Wastefulness offends the creature and the Creator

We must develop without fear, without false modesty or shyness, all the talents that the Lord has given us, put our energies so that society progresses and becomes more and more human, so that the necessary conditions are created for everyone to lead a dignified life, as befits the children of God. We must learn to give of our own, to encourage and to help, according to our circumstances, institutions and foundations that elevate and redeem man from his uncultured or less human conditions. We must strive, as far as it depends on us, that there no longer be those inequalities and social differences that cry out to Heaven: on the one hand, people who struggle every day to survive; on the other, wastefulness that offends the creature and the Creator.

We encounter many difficulties, both internal - in our hearts, where the roots of selfishness and disordered possession remain - and external - those of an environment unbridled by consumer goods. This external environment, which often carries with it a strong charge of sensuality, is "the most suitable framework for the proliferation of moral deviations of all kinds: eroticism, the exaltation of pleasure, the degradation caused by the abuse of alcohol and drugs, etc. It is evident that such excesses appear as a consequence of the deep dissatisfaction that man suffers when he turns away from God (...). The result is plain to see: men and women - countless by now - lacking in ideals, without criteria or a clear sense of things and of life", who rise up against the Lord and against Christ.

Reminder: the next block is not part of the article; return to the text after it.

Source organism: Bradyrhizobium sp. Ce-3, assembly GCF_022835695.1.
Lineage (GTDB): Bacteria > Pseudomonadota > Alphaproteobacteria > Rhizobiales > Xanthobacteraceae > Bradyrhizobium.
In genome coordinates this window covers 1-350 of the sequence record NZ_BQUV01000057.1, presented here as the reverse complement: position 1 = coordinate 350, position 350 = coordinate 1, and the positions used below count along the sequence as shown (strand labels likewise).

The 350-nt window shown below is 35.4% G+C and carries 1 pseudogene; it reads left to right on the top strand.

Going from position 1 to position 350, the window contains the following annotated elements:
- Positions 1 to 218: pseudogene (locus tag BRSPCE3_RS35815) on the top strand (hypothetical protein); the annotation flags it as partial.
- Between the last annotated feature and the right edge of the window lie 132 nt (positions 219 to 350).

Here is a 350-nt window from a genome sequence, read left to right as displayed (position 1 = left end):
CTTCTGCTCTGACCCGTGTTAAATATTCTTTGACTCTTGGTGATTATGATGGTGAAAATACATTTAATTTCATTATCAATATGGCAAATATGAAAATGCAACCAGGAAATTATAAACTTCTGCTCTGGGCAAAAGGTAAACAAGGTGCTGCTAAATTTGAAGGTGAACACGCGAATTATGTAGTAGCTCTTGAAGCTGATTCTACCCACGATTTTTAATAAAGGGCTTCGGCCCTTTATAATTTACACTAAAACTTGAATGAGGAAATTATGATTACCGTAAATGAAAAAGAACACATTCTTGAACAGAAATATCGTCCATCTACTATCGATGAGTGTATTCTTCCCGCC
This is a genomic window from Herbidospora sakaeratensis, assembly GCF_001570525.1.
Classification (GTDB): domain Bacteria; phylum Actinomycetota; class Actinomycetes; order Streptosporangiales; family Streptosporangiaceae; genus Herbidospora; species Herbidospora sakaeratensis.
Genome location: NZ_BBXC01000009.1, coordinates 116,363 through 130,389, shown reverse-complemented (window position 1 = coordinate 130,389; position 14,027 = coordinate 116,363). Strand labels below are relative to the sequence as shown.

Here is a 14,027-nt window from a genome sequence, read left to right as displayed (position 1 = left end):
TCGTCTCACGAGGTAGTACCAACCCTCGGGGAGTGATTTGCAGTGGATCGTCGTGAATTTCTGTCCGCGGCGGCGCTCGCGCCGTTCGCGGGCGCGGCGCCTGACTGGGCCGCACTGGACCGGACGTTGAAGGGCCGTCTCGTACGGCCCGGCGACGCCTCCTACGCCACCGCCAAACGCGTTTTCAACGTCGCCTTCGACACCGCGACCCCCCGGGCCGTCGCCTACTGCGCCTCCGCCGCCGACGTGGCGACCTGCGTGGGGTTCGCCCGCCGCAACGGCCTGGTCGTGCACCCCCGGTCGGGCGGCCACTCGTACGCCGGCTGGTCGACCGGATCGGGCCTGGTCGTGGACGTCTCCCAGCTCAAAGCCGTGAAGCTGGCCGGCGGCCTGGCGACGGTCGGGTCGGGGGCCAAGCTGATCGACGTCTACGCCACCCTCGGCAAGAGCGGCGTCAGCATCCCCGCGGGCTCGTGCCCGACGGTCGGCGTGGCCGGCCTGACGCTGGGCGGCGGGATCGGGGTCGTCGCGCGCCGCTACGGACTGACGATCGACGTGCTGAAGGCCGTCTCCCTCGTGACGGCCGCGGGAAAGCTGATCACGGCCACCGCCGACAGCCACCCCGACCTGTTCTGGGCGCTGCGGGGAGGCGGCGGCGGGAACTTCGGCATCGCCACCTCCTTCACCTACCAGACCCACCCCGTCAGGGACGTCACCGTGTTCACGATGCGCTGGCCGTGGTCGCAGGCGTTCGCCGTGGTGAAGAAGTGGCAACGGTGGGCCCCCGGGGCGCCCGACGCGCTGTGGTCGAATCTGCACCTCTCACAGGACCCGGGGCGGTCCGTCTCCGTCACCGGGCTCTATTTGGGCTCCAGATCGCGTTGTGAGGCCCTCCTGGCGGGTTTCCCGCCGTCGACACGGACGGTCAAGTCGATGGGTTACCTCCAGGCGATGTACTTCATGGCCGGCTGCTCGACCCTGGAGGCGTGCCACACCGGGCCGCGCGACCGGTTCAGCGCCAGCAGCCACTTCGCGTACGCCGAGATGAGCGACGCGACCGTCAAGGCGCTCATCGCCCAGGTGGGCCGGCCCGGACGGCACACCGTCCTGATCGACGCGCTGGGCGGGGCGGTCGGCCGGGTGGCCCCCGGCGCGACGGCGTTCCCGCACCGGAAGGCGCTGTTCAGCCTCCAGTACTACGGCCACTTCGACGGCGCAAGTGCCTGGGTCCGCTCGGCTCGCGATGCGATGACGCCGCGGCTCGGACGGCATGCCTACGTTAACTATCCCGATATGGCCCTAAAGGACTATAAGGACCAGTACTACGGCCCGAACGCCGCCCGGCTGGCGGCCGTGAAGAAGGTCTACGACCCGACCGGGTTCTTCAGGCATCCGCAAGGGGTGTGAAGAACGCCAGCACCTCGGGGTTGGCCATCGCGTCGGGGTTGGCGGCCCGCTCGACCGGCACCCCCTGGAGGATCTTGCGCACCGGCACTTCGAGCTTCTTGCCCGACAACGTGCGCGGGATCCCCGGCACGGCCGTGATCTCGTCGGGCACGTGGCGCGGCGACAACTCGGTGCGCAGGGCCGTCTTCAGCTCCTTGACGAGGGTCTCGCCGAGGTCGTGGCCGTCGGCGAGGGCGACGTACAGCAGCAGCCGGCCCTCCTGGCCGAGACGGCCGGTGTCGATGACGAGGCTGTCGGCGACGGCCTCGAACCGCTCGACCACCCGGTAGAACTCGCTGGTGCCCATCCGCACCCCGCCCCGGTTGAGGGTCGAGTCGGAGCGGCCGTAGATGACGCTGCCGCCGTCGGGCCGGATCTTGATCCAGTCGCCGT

For the majority of Christians, for those who are to sanctify themselves in the midst of temporal realities, following Christ will mean developing their capacity - also in terms of creating and longing for material goods - for the good of society as a whole, beginning with the family, which must have the necessary means, helping those who are most in need, creating jobs.... But the Christian's aim in life cannot be to get rich, to accumulate goods, to possess as much as possible. This would lead to the greatest impoverishment of his person. Temperance in the possession and use of goods gives the Christian a human and supernatural maturity that allows him to follow Christ closely and to carry out a great apostolate in the world. Our Lady, who knew how to live this virtue of poverty like no one else, will help us today to formulate a resolution, perhaps small but very concrete.